Perhaps there are no Phish dates more closely aligned than November 1 and January 1. Both have received scant performances - 5 for 11/1, 3 for 1/1 - and both follow the two most celebrated holidays in the Phish calendar: Halloween & New Year’s Eve, respectfully. Yet the similarities all but end there. While New Year’s Day has been treated as a moment for pause and reflection before moving onwards and into a new year, November 1 has historically allowed the band a moment to collect the new sounds and ideas they’d been secretly brewing up over the last few months, and share them freely with the entire fanbase. One needs only to think of the stunning “Light” from 11/1/09 that displayed the band’s renewed trust and dedication to their own creative future, or the regal peak of “Twist” from 11/1/13 that seemed to signal their elation over debuting an entire album’s worth of new material the previous night, or the “Light -> Dogs -> Lengthwise” from 11/1/14 that contained all the raucous energy and zany Phish nonsense from the previous night’s Chilling Thrilling set to hear how fascinating this night can be and how important it is to their annual development.
It was with all this in mind that I settled into the MGM Grand Garden Arena for my 70th Phish show, first in November, and 5th in Sin City. Following the bizarre mind-fuck that was the Kasvot Växt set - seriously, they crafted an entire non-band’s history to throw their fanbase off and live debut their 3rd new album in 5 years - I had a feeling the band was going to approach November 1, 2018 with an outsized portion of creativity and stress-free jamming. For the most part, I was correct.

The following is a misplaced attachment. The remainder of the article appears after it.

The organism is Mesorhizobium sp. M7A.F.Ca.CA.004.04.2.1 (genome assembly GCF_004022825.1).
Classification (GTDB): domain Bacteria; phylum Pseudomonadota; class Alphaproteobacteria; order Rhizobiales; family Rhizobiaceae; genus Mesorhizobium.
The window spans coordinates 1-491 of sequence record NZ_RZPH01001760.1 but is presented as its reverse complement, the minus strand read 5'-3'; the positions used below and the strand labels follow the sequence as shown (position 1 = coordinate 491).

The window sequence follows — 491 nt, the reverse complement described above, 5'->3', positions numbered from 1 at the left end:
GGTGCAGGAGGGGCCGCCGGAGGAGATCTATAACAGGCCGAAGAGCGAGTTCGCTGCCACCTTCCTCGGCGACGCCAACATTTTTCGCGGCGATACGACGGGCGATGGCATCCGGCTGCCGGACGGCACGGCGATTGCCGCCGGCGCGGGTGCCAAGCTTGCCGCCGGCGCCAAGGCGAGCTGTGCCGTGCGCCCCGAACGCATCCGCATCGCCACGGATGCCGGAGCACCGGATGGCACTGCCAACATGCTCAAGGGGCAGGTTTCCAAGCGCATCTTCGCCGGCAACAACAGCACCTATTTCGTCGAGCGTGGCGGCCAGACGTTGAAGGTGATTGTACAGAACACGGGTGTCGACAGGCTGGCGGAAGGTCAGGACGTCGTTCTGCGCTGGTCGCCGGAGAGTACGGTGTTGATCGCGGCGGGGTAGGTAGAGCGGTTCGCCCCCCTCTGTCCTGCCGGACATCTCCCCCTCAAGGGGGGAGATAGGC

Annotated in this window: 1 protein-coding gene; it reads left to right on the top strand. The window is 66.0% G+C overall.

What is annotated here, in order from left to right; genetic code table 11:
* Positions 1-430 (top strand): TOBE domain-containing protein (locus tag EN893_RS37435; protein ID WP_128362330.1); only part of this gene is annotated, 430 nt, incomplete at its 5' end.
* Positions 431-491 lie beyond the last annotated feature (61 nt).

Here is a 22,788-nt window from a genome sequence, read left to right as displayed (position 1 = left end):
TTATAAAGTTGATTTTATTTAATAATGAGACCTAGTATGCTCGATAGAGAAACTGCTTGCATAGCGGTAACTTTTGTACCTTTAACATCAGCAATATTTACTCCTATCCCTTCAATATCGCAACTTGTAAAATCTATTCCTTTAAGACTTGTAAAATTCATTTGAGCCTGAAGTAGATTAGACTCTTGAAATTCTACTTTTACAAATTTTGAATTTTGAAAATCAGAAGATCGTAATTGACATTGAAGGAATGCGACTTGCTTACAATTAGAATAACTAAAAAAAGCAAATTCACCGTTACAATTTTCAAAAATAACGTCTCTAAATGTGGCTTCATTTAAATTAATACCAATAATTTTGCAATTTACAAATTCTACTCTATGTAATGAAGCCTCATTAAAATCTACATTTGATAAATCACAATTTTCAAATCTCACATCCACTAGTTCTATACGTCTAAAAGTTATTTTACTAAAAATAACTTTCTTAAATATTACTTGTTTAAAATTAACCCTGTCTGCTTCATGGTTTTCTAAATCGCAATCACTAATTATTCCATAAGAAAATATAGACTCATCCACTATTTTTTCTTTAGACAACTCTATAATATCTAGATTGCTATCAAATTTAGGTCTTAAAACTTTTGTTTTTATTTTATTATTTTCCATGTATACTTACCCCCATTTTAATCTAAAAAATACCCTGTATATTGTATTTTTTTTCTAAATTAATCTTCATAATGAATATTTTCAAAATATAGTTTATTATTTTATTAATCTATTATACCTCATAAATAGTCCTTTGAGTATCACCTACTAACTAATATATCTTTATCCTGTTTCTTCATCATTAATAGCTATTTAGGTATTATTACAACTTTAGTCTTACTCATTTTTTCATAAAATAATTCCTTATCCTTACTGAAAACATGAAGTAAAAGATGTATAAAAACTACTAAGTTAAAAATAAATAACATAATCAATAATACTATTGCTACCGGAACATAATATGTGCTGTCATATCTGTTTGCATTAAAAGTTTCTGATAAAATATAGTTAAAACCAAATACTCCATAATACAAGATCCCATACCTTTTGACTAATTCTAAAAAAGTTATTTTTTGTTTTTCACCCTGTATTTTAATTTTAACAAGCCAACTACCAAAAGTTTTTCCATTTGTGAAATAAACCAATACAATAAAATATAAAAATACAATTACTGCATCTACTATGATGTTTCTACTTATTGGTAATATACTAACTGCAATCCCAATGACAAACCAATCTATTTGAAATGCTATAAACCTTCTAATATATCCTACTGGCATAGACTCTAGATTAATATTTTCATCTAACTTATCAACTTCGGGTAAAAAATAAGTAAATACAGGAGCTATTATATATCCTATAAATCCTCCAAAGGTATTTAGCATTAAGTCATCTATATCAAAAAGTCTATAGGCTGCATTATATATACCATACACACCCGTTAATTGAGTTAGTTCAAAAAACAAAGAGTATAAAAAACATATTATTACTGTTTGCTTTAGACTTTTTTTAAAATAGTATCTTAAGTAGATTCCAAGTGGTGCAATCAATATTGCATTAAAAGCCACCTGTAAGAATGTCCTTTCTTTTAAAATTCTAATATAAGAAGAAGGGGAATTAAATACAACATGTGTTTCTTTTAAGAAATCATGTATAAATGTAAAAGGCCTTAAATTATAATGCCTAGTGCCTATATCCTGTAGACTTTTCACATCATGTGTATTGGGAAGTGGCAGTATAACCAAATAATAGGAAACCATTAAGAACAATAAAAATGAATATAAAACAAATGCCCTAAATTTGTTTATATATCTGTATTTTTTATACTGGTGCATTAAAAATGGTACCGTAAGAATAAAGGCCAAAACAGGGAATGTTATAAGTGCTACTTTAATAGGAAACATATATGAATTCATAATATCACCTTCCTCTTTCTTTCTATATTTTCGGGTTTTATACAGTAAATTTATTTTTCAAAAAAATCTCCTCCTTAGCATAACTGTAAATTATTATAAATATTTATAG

Phish.net is a non-commercial project run by Phish fans and for Phish fans under the auspices of the all-volunteer, non-profit Mockingbird Foundation.
This project serves to compile, preserve, and protect encyclopedic information about Phish and their music.
The Mockingbird Foundation is a non-profit organization founded by Phish fans in 1996 to generate charitable proceeds from the Phish community.
And since we're entirely volunteer – with no office, salaries, or paid staff – administrative costs are less than 2% of revenues! So far, we've distributed just about $1,500,000 to support music education for children – hundreds of grants in all 50 states, with more on the way.